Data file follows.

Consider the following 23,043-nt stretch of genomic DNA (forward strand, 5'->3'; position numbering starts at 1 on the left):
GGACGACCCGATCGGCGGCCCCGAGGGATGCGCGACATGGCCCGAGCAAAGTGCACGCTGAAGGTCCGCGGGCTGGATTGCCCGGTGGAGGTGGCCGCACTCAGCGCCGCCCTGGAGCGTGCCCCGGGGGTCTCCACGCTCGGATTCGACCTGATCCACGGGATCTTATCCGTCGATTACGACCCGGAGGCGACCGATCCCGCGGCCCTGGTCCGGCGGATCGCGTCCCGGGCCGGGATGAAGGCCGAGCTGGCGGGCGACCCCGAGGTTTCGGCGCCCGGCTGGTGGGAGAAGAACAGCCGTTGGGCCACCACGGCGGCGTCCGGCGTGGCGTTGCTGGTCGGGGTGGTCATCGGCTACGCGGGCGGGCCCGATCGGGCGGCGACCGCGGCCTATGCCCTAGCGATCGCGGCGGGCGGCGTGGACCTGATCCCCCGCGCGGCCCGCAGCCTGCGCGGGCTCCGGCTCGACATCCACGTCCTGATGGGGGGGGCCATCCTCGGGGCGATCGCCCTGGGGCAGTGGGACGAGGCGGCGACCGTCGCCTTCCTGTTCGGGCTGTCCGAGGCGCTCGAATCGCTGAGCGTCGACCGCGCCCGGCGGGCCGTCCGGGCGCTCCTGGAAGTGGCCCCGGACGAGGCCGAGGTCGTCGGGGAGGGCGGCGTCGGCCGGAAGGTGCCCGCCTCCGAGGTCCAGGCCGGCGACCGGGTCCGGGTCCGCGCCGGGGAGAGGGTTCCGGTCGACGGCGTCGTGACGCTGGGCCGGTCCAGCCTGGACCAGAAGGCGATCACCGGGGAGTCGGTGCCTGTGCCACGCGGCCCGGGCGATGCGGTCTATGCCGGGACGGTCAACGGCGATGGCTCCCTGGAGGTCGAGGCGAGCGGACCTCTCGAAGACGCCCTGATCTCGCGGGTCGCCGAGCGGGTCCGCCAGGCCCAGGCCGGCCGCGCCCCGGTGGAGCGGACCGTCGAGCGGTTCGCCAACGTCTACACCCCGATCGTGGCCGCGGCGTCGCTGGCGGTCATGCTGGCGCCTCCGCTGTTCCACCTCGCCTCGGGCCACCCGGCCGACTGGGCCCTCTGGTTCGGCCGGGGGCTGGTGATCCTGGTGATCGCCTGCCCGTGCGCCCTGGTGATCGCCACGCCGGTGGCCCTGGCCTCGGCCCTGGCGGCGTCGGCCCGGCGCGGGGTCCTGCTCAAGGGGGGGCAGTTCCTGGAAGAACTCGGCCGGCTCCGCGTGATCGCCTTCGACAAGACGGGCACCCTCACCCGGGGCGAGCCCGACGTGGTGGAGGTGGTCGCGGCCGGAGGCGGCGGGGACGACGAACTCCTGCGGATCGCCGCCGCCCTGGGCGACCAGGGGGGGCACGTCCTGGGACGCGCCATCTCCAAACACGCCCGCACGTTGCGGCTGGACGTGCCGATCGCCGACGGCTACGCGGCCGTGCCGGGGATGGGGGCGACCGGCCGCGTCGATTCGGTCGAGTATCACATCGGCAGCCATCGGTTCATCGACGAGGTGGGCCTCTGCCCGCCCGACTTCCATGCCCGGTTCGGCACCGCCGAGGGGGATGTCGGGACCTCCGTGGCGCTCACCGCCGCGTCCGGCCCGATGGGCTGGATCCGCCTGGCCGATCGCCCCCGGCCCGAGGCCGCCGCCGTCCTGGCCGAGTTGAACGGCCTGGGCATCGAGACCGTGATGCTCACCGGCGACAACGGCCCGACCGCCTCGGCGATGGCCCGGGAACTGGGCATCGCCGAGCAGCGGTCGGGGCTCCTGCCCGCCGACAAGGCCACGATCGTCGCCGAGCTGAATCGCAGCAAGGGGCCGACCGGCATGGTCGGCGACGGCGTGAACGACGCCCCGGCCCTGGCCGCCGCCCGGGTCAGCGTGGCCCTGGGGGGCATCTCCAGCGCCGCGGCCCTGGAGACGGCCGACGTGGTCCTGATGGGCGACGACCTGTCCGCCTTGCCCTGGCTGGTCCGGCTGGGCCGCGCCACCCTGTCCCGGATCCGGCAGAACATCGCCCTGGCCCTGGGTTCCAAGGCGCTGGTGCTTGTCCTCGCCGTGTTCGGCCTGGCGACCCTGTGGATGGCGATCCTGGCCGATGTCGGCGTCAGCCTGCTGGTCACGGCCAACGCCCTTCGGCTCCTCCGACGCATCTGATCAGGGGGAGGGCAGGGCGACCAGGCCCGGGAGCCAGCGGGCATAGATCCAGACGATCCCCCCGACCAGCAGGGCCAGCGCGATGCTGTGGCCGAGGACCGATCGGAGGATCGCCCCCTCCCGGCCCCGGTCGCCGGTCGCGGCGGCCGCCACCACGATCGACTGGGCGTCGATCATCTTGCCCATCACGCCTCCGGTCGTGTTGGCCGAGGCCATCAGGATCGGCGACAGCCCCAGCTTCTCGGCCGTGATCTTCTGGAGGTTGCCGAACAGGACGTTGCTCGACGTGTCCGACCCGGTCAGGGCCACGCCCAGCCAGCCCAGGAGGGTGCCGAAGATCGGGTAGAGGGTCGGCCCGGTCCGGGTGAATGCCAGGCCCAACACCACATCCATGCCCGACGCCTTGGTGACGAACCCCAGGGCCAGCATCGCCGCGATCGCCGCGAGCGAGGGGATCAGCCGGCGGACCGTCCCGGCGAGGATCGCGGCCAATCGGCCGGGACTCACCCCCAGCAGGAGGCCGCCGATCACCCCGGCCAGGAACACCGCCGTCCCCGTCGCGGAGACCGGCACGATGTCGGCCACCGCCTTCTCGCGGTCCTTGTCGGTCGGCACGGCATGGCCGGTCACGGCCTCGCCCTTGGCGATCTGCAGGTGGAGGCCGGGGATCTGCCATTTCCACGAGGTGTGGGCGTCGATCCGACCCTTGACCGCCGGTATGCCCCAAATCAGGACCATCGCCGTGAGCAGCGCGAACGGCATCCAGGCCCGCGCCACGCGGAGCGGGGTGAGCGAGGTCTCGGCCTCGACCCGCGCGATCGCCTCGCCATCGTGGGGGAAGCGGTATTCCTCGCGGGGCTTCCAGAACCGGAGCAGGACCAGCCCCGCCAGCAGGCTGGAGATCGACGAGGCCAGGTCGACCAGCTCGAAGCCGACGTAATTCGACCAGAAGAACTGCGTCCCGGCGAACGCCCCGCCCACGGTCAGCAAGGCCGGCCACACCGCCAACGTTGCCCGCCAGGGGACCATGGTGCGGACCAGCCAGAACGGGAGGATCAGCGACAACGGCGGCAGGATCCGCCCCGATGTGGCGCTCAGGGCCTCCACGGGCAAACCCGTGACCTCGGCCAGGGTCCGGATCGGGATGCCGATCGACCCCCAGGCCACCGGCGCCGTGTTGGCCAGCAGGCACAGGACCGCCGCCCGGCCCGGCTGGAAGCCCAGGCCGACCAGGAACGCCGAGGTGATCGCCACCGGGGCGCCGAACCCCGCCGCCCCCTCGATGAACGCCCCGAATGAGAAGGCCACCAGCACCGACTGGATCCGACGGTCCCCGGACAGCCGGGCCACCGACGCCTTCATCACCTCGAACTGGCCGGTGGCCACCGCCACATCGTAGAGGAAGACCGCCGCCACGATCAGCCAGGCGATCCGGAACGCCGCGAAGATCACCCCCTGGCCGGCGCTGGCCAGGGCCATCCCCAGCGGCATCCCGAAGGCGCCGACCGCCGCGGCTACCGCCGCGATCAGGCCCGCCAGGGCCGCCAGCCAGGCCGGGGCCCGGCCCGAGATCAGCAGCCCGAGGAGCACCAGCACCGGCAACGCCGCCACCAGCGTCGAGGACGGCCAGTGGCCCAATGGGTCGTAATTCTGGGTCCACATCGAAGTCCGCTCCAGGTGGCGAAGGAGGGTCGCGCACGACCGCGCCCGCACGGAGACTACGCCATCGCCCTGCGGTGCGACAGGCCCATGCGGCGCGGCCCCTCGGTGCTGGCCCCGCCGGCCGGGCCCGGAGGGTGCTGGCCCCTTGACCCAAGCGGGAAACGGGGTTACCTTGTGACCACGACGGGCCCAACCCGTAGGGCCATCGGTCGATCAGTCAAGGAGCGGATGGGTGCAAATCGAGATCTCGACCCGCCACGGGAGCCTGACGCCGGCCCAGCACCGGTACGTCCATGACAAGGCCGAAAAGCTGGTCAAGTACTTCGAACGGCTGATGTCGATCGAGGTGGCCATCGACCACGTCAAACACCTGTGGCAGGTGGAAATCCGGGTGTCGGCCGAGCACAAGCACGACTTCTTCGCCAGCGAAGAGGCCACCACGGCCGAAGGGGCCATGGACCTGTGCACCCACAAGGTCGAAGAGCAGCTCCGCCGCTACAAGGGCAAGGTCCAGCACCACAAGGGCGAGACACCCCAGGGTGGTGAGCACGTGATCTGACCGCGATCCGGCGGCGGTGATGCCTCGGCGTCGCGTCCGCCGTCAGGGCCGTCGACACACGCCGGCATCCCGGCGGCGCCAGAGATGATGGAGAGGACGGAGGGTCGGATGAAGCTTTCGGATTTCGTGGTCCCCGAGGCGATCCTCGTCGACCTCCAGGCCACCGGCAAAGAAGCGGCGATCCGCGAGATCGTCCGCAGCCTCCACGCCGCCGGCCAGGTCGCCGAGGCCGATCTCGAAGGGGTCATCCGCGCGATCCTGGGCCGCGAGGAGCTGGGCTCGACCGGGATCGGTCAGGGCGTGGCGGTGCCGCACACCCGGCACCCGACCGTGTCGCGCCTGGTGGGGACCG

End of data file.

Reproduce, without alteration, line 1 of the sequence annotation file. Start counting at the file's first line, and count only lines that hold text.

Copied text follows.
Consider the following 23,043-nt stretch of genomic DNA (forward strand, 5'->3'; position numbering starts at 1 on the left):